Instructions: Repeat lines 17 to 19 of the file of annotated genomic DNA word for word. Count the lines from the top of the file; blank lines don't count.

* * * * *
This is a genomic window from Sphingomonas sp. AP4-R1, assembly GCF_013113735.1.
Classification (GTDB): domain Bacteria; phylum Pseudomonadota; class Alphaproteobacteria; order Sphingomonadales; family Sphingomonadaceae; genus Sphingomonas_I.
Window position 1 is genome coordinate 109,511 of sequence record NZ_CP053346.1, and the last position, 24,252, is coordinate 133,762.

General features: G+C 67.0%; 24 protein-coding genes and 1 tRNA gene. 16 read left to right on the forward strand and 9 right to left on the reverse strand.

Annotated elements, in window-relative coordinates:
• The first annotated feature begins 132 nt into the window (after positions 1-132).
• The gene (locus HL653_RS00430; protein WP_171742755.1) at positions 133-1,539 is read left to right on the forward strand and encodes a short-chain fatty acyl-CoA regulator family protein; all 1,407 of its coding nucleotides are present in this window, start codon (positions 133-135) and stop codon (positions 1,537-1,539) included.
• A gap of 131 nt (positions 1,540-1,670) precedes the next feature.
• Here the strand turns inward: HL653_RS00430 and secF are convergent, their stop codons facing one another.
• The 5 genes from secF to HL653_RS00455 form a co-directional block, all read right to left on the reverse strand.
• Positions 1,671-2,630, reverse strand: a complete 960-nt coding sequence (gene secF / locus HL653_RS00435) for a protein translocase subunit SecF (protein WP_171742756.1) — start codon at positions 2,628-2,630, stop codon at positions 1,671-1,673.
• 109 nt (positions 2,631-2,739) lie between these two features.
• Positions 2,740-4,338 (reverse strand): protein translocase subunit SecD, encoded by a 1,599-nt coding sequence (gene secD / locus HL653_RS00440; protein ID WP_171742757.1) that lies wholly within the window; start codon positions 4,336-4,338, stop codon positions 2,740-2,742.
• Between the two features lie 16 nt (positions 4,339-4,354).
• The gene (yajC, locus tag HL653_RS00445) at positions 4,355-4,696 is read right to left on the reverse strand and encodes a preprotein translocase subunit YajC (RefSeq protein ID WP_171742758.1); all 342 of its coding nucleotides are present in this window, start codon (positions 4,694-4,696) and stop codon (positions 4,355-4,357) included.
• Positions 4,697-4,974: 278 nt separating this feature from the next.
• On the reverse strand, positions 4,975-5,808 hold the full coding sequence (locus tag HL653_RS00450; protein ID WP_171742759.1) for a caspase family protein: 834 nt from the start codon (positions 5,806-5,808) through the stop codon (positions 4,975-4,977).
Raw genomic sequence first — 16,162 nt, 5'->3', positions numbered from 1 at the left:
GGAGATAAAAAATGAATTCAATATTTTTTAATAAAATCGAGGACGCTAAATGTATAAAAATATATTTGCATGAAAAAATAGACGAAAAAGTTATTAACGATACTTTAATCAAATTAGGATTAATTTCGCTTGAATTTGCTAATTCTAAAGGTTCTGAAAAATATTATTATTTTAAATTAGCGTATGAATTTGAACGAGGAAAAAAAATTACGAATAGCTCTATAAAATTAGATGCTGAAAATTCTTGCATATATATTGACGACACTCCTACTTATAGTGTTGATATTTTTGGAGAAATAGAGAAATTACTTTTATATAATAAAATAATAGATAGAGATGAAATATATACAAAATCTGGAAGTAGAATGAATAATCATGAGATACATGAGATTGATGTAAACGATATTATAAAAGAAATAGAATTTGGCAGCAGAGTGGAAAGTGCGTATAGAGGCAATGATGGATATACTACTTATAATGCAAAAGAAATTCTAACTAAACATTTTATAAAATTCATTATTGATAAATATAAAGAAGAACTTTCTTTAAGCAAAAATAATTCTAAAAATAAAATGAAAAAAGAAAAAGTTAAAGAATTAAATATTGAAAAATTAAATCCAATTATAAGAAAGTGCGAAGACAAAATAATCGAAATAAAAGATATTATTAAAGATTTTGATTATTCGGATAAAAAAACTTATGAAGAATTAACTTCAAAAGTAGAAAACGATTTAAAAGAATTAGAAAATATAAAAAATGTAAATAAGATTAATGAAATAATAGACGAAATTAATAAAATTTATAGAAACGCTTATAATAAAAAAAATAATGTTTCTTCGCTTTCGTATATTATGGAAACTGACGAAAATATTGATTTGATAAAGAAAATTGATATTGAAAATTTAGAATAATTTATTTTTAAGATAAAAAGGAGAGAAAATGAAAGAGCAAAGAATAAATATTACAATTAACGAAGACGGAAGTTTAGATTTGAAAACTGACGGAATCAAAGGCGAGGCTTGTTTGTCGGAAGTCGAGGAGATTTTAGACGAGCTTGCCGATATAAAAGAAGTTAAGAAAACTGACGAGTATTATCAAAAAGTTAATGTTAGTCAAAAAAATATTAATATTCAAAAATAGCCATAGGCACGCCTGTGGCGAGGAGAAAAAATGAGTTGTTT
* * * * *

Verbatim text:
• On the reverse strand, positions 4,975-5,808 hold the full coding sequence (locus tag HL653_RS00450; protein ID WP_171742759.1) for a caspase family protein: 834 nt from the start codon (positions 5,806-5,808) through the stop codon (positions 4,975-4,977).
Raw genomic sequence first — 16,162 nt, 5'->3', positions numbered from 1 at the left:
GGAGATAAAAAATGAATTCAATATTTTTTAATAAAATCGAGGACGCTAAATGTATAAAAATATATTTGCATGAAAAAATAGACGAAAAAGTTATTAACGATACTTTAATCAAATTAGGATTAATTTCGCTTGAATTTGCTAATTCTAAAGGTTCTGAAAAATATTATTATTTTAAATTAGCGTATGAATTTGAACGAGGAAAAAAAATTACGAATAGCTCTATAAAATTAGATGCTGAAAATTCTTGCATATATATTGACGACACTCCTACTTATAGTGTTGATATTTTTGGAGAAATAGAGAAATTACTTTTATATAATAAAATAATAGATAGAGATGAAATATATACAAAATCTGGAAGTAGAATGAATAATCATGAGATACATGAGATTGATGTAAACGATATTATAAAAGAAATAGAATTTGGCAGCAGAGTGGAAAGTGCGTATAGAGGCAATGATGGATATACTACTTATAATGCAAAAGAAATTCTAACTAAACATTTTATAAAATTCATTATTGATAAATATAAAGAAGAACTTTCTTTAAGCAAAAATAATTCTAAAAATAAAATGAAAAAAGAAAAAGTTAAAGAATTAAATATTGAAAAATTAAATCCAATTATAAGAAAGTGCGAAGACAAAATAATCGAAATAAAAGATATTATTAAAGATTTTGATTATTCGGATAAAAAAACTTATGAAGAATTAACTTCAAAAGTAGAAAACGATTTAAAAGAATTAGAAAATATAAAAAATGTAAATAAGATTAATGAAATAATAGACGAAATTAATAAAATTTATAGAAACGCTTATAATAAAAAAAATAATGTTTCTTCGCTTTCGTATATTATGGAAACTGACGAAAATATTGATTTGATAAAGAAAATTGATATTGAAAATTTAGAATAATTTATTTTTAAGATAAAAAGGAGAGAAAATGAAAGAGCAAAGAATAAATATTACAATTAACGAAGACGGAAGTTTAGATTTGAAAACTGACGGAATCAAAGGCGAGGCTTGTTTGTCGGAAGTCGAGGAGATTTTAGACGAGCTTGCCGATATAAAAGAAGTTAAGAAAACTGACGAGTATTATCAAAAAGTTAATGTTAGTCAAAAAAATATTAATATTCAAAAATAGCCATAGGCACGCCTGTGGCGAGGAGAAAAAATGAGTTGTTT